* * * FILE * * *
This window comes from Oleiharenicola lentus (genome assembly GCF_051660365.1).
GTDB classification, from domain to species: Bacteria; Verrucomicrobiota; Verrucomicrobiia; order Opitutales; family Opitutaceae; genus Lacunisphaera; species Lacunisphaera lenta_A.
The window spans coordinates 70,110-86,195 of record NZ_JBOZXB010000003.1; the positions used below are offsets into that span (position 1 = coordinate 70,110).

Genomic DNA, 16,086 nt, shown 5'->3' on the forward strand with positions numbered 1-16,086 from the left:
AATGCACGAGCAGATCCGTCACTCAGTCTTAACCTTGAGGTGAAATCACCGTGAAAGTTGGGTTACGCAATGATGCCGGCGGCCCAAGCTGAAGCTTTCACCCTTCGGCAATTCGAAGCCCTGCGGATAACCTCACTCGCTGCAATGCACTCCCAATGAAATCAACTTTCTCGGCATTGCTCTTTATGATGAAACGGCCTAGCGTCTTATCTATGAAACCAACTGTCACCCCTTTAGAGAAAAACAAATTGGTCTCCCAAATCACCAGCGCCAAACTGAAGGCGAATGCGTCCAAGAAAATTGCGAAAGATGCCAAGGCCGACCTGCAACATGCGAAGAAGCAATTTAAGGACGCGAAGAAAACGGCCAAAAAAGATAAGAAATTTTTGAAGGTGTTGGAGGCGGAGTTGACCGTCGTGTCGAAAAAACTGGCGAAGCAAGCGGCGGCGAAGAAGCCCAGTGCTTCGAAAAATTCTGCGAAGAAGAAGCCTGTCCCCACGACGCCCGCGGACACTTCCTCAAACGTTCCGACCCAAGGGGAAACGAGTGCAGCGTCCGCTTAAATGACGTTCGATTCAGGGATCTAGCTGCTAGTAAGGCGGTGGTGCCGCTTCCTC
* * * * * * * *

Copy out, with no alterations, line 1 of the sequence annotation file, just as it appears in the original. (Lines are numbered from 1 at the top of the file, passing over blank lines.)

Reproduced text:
This window comes from Oleiharenicola lentus (genome assembly GCF_051660365.1).